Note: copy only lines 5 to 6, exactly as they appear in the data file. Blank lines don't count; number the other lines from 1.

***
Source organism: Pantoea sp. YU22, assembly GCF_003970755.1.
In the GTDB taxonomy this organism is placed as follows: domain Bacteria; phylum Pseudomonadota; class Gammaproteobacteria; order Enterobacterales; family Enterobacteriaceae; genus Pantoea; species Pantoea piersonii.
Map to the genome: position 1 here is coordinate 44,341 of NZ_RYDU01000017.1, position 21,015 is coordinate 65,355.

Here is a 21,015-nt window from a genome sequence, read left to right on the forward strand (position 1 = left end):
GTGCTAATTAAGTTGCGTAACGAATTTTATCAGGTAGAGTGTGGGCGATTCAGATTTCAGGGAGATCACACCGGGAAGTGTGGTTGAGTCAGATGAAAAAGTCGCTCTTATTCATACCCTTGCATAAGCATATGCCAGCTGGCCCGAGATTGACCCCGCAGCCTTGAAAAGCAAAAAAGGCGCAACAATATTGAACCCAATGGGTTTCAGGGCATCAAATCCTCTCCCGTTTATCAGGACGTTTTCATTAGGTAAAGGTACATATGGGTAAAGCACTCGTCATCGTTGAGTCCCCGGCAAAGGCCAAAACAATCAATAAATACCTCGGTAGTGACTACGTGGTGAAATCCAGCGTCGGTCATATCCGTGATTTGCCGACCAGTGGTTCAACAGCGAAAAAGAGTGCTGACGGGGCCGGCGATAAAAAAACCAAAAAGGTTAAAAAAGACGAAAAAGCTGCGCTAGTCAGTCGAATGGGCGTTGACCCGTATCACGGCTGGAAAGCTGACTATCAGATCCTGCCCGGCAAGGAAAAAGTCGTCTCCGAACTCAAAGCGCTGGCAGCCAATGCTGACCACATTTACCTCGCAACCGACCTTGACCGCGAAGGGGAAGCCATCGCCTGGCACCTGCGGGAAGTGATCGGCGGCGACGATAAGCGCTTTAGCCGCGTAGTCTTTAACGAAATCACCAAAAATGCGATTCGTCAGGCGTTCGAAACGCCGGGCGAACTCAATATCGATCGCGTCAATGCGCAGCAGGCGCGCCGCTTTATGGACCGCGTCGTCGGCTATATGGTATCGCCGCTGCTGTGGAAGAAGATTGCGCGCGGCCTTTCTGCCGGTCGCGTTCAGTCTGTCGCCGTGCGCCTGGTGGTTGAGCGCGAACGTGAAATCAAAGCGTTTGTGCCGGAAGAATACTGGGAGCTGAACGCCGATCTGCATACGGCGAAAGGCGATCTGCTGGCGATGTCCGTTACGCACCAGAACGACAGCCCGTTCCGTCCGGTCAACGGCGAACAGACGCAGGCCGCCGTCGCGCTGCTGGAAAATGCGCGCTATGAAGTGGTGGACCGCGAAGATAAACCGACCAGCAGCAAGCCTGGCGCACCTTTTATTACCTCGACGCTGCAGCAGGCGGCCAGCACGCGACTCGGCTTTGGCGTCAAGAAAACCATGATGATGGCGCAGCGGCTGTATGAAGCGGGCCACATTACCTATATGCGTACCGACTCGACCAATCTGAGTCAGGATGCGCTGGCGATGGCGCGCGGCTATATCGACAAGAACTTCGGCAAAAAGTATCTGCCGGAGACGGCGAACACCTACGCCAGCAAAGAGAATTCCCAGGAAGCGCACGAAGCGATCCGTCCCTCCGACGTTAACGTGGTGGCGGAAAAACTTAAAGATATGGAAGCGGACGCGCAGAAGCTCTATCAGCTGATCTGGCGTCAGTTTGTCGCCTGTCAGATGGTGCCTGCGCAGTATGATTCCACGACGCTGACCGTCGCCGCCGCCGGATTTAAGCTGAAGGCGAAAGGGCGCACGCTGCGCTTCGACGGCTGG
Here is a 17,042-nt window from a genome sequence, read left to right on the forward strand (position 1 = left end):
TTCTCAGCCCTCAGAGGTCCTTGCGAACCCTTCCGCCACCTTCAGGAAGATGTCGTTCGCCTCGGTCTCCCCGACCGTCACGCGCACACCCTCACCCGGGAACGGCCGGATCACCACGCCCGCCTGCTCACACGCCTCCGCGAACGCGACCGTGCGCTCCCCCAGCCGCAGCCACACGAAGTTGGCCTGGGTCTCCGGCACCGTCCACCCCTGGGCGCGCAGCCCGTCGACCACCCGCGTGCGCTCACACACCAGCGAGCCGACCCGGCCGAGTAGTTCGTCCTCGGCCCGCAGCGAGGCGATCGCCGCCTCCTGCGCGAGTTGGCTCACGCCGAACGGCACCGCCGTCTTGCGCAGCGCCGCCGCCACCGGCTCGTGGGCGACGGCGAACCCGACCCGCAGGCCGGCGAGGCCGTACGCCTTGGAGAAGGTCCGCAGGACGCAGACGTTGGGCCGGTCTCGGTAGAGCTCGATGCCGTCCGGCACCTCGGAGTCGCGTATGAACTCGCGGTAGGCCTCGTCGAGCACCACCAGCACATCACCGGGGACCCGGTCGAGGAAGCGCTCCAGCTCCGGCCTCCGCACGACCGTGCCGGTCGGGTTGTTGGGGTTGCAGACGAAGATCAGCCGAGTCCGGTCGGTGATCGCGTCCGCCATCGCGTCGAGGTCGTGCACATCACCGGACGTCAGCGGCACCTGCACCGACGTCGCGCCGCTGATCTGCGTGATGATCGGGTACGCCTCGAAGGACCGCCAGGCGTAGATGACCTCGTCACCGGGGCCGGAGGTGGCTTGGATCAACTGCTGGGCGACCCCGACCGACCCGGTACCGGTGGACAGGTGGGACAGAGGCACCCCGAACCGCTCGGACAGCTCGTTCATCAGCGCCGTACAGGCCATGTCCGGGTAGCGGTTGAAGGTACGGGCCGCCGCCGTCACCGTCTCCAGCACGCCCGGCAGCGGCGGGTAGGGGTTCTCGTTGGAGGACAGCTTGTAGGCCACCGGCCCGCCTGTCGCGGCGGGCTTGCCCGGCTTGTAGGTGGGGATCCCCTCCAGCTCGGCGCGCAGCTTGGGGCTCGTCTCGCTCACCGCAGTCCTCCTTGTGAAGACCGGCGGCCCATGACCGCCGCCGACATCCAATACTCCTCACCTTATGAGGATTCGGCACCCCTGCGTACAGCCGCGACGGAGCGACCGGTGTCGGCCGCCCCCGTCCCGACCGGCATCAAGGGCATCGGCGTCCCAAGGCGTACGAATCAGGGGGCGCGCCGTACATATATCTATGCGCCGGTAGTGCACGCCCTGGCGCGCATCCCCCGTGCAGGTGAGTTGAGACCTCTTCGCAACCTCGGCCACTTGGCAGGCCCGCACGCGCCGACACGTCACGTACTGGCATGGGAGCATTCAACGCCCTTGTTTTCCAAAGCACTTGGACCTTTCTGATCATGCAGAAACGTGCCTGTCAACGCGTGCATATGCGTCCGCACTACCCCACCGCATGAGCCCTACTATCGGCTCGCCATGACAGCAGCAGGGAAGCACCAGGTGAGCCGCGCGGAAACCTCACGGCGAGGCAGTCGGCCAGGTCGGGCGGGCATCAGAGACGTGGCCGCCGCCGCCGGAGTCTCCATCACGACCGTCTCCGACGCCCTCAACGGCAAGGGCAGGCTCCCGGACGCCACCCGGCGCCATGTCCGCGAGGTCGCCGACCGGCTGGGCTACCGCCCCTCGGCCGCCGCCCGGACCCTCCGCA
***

GTGCTAATTAAGTTGCGTAACGAATTTTATCAGGTAGAGTGTGGGCGATTCAGATTTCAGGGAGATCACACCGGGAAGTGTGGTTGAGTCAGATGAAAAAGTCGCTCTTATTCATACCCTTGCATAAGCATATGCCAGCTGGCCCGAGATTGACCCCGCAGCCTTGAAAAGCAAAAAAGGCGCAACAATATTGAACCCAATGGGTTTCAGGGCATCAAATCCTCTCCCGTTTATCAGGACGTTTTCATTAGGTAAAGGTACATATGGGTAAAGCACTCGTCATCGTTGAGTCCCCGGCAAAGGCCAAAACAATCAATAAATACCTCGGTAGTGACTACGTGGTGAAATCCAGCGTCGGTCATATCCGTGATTTGCCGACCAGTGGTTCAACAGCGAAAAAGAGTGCTGACGGGGCCGGCGATAAAAAAACCAAAAAGGTTAAAAAAGACGAAAAAGCTGCGCTAGTCAGTCGAATGGGCGTTGACCCGTATCACGGCTGGAAAGCTGACTATCAGATCCTGCCCGGCAAGGAAAAAGTCGTCTCCGAACTCAAAGCGCTGGCAGCCAATGCTGACCACATTTACCTCGCAACCGACCTTGACCGCGAAGGGGAAGCCATCGCCTGGCACCTGCGGGAAGTGATCGGCGGCGACGATAAGCGCTTTAGCCGCGTAGTCTTTAACGAAATCACCAAAAATGCGATTCGTCAGGCGTTCGAAACGCCGGGCGAACTCAATATCGATCGCGTCAATGCGCAGCAGGCGCGCCGCTTTATGGACCGCGTCGTCGGCTATATGGTATCGCCGCTGCTGTGGAAGAAGATTGCGCGCGGCCTTTCTGCCGGTCGCGTTCAGTCTGTCGCCGTGCGCCTGGTGGTTGAGCGCGAACGTGAAATCAAAGCGTTTGTGCCGGAAGAATACTGGGAGCTGAACGCCGATCTGCATACGGCGAAAGGCGATCTGCTGGCGATGTCCGTTACGCACCAGAACGACAGCCCGTTCCGTCCGGTCAACGGCGAACAGACGCAGGCCGCCGTCGCGCTGCTGGAAAATGCGCGCTATGAAGTGGTGGACCGCGAAGATAAACCGACCAGCAGCAAGCCTGGCGCACCTTTTATTACCTCGACGCTGCAGCAGGCGGCCAGCACGCGACTCGGCTTTGGCGTCAAGAAAACCATGATGATGGCGCAGCGGCTGTATGAAGCGGGCCACATTACCTATATGCGTACCGACTCGACCAATCTGAGTCAGGATGCGCTGGCGATGGCGCGCGGCTATATCGACAAGAACTTCGGCAAAAAGTATCTGCCGGAGACGGCGAACACCTACGCCAGCAAAGAGAATTCCCAGGAAGCGCACGAAGCGATCCGTCCCTCCGACGTTAACGTGGTGGCGGAAAAACTTAAAGATATGGAAGCGGACGCGCAGAAGCTCTATCAGCTGATCTGGCGTCAGTTTGTCGCCTGTCAGATGGTGCCTGCGCAGTATGATTCCACGACGCTGACCGTCGCCGCCGCCGGATTTAAGCTGAAGGCGAAAGGGCGCACGCTGCGCTTCGACGGCTGG
Here is a 17,042-nt window from a genome sequence, read left to right on the forward strand (position 1 = left end):